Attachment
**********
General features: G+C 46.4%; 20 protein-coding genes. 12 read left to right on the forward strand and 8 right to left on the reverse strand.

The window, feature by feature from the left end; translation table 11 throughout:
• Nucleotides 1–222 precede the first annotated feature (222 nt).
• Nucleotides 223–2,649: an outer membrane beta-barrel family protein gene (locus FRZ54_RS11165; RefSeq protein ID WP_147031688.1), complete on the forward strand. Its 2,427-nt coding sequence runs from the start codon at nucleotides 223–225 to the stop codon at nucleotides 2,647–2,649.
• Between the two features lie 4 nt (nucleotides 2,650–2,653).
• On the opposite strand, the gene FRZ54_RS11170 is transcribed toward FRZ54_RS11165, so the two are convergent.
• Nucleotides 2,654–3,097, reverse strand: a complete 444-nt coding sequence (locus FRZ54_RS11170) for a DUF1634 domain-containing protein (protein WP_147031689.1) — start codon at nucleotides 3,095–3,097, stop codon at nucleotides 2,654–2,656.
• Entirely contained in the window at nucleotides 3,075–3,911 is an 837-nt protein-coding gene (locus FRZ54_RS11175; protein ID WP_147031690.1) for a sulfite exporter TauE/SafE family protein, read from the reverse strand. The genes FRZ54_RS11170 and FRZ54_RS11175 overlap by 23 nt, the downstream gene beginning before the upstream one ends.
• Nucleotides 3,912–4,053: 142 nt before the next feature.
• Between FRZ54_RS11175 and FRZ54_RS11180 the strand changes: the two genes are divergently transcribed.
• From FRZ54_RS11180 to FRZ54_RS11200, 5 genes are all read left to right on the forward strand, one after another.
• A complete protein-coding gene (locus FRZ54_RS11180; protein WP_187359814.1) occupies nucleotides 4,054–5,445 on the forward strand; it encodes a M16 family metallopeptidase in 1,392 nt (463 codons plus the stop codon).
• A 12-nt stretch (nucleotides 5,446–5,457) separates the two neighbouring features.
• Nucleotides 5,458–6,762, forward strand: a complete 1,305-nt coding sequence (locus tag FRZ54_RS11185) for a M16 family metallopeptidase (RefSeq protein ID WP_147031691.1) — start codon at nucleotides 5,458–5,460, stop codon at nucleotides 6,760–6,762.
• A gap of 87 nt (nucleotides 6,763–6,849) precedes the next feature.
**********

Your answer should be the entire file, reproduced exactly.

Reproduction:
General features: G+C 46.4%; 20 protein-coding genes. 12 read left to right on the forward strand and 8 right to left on the reverse strand.

The window, feature by feature from the left end; translation table 11 throughout:
• Nucleotides 1–222 precede the first annotated feature (222 nt).
• Nucleotides 223–2,649: an outer membrane beta-barrel family protein gene (locus FRZ54_RS11165; RefSeq protein ID WP_147031688.1), complete on the forward strand. Its 2,427-nt coding sequence runs from the start codon at nucleotides 223–225 to the stop codon at nucleotides 2,647–2,649.
• Between the two features lie 4 nt (nucleotides 2,650–2,653).
• On the opposite strand, the gene FRZ54_RS11170 is transcribed toward FRZ54_RS11165, so the two are convergent.
• Nucleotides 2,654–3,097, reverse strand: a complete 444-nt coding sequence (locus FRZ54_RS11170) for a DUF1634 domain-containing protein (protein WP_147031689.1) — start codon at nucleotides 3,095–3,097, stop codon at nucleotides 2,654–2,656.
• Entirely contained in the window at nucleotides 3,075–3,911 is an 837-nt protein-coding gene (locus FRZ54_RS11175; protein ID WP_147031690.1) for a sulfite exporter TauE/SafE family protein, read from the reverse strand. The genes FRZ54_RS11170 and FRZ54_RS11175 overlap by 23 nt, the downstream gene beginning before the upstream one ends.
• Nucleotides 3,912–4,053: 142 nt before the next feature.
• Between FRZ54_RS11175 and FRZ54_RS11180 the strand changes: the two genes are divergently transcribed.
• From FRZ54_RS11180 to FRZ54_RS11200, 5 genes are all read left to right on the forward strand, one after another.
• A complete protein-coding gene (locus FRZ54_RS11180; protein WP_187359814.1) occupies nucleotides 4,054–5,445 on the forward strand; it encodes a M16 family metallopeptidase in 1,392 nt (463 codons plus the stop codon).
• A 12-nt stretch (nucleotides 5,446–5,457) separates the two neighbouring features.
• Nucleotides 5,458–6,762, forward strand: a complete 1,305-nt coding sequence (locus tag FRZ54_RS11185) for a M16 family metallopeptidase (RefSeq protein ID WP_147031691.1) — start codon at nucleotides 5,458–5,460, stop codon at nucleotides 6,760–6,762.
• A gap of 87 nt (nucleotides 6,763–6,849) precedes the next feature.